• Is it part of a well thought out strategic plan?
  • Is it taking advantage of a short-term arbitrage opportunity?
  • Or is it just blindly following the herd, the advice of a bloviating talking head on one of the stock market gossip cable channels, or a “hot tip” from a bloke at the pub who is (probably) no better informed than you are?

They also need to understand why they have adopted a given target portfolio allocation across asset classes, markets, geographies, sectors, and currencies.

  • What is the goal of that target allocation?
  • What is it helping to achieve, or avoid?

These allocation rules and investment choices are deeply personal, the right answer for one person will not necessarily be the same as for another.

Therefore it is vital for the investor to understand the rationale and reasoning behind their own approach, to ensure each individual decision aligns with their strategy and will help achieve their goals.


References

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16 Comments

  1. The Transoceanic Teller 18 October 2018

    Thank you for your refreshing words and unique perspectives/story telling about personal finance and FIRE. I recently started following your page, and I’m really excited each time there’s a new post, because I know it won’t be the same recycled stuff as usual. I also really appreciate the beautiful graphics/plots you make! Keep it up!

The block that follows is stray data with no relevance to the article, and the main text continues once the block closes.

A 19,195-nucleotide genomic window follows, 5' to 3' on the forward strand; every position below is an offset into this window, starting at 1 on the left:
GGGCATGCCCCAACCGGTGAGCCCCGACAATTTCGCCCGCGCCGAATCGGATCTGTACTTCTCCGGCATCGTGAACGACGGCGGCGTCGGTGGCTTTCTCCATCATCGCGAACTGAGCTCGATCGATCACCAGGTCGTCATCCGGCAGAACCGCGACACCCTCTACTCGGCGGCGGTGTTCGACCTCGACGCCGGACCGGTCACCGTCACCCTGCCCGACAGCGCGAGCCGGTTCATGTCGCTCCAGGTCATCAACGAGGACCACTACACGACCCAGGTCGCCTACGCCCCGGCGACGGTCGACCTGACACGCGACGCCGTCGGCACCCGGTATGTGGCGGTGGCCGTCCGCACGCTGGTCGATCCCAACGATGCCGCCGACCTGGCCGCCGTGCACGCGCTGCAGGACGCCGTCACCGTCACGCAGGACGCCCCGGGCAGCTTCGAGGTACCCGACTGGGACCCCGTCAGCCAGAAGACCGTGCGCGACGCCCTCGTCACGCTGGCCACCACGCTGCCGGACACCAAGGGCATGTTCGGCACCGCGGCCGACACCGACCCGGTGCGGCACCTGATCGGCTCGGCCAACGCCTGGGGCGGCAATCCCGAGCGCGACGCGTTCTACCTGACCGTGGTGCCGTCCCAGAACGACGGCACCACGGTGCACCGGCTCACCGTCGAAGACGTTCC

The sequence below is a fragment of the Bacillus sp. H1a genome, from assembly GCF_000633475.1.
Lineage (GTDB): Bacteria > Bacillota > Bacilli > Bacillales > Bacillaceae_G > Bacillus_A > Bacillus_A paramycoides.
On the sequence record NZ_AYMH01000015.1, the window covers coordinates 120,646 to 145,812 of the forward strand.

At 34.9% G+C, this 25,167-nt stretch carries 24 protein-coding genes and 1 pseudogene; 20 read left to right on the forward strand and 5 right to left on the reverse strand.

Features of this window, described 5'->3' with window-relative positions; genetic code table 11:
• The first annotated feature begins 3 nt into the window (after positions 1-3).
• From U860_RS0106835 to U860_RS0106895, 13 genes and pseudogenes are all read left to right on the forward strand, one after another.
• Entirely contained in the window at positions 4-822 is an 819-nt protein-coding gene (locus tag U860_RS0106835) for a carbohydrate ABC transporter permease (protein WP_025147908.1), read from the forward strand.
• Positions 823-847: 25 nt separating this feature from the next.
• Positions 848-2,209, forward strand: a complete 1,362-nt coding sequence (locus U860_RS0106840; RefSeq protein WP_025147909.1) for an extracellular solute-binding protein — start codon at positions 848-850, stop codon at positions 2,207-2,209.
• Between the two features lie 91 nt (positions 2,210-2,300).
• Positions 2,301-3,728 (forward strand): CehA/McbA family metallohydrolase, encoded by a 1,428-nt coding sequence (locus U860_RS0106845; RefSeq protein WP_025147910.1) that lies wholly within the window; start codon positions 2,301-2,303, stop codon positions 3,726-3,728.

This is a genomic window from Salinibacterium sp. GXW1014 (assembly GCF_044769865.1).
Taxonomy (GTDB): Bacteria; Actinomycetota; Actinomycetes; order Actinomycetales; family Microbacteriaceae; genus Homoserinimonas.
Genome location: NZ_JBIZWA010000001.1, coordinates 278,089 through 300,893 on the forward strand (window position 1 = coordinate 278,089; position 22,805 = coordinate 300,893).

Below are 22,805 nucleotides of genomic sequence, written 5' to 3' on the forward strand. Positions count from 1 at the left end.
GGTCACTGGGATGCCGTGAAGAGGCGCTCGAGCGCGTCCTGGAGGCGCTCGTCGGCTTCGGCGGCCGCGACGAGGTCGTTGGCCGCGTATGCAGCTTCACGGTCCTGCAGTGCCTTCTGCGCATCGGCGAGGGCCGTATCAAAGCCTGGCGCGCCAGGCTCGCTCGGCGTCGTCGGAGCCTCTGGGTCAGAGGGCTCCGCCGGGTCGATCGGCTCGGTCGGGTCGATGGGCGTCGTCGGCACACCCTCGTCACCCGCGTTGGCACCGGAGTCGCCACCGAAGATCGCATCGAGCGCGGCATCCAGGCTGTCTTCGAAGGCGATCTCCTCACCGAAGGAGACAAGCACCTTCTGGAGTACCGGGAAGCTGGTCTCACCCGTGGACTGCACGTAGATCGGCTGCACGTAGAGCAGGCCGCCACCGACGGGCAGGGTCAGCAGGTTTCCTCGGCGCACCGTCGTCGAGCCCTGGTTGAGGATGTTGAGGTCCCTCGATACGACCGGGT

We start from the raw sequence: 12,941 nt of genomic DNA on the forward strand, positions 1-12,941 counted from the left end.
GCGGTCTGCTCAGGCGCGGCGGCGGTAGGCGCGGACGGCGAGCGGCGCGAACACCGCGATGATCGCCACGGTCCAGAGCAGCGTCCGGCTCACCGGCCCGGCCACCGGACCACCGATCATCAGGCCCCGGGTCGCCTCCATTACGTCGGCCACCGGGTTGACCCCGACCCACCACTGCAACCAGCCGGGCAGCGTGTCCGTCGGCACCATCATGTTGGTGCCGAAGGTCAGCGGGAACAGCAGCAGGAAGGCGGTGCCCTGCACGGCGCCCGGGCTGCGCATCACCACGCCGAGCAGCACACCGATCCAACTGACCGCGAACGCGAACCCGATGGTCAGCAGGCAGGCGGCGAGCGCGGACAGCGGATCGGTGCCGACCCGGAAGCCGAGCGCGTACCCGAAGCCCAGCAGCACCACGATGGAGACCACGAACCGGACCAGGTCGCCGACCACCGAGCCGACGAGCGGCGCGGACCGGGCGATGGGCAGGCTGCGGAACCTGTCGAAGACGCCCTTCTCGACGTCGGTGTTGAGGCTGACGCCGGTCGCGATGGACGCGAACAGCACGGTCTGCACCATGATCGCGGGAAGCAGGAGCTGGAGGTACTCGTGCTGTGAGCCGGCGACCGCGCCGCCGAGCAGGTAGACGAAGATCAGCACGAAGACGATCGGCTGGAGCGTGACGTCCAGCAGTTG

2. earlyretirement 18 October 2018

    This is very educational! A few days ago I published a post about whether or not to diversify my own portfolio. I own one stock only. My company’s (obtained via an ESPP program). I know (or rather I think) I need to diversify, but diversifying just for the sake of it doesn’t seem right to me. I want to understand the why. Your post suggests I am asking myself the right questions. It doesn’t guarantee I make the right choices of course…but it’s a start 😉

    • {in·deed·a·bly} 18 October 2018 — Post author

      Glad you learned something Marc.

      The circumstances you describe contain what we used to call, back in my days as a hairy smelly techie, a “single point of failure“.

      In the unfortunate event that your employer were to go broke, then not only would you lose your job but you would also lose your only share investment. That is a concentration of risk that is worth giving some thought to, a bit of diversification may be prudent.

  3. youngfiguy 18 October 2018

    Very thoughtful post Indeedably (as ever)!

    The cross-holdings thing is also a particular issue for the FTSE All Share / FTSE 250 due to the listed Investment Trusts.

    Your last paragraph is spot on.

    • youngfiguy 18 October 2018

      Also any post that name drops Julien Benneteau is good in my book.

      • {in·deed·a·bly} 18 October 2018 — Post author

        You have to respect the way Benneteau keeps turning up year after year, hoping for a Steven Bradbury moment.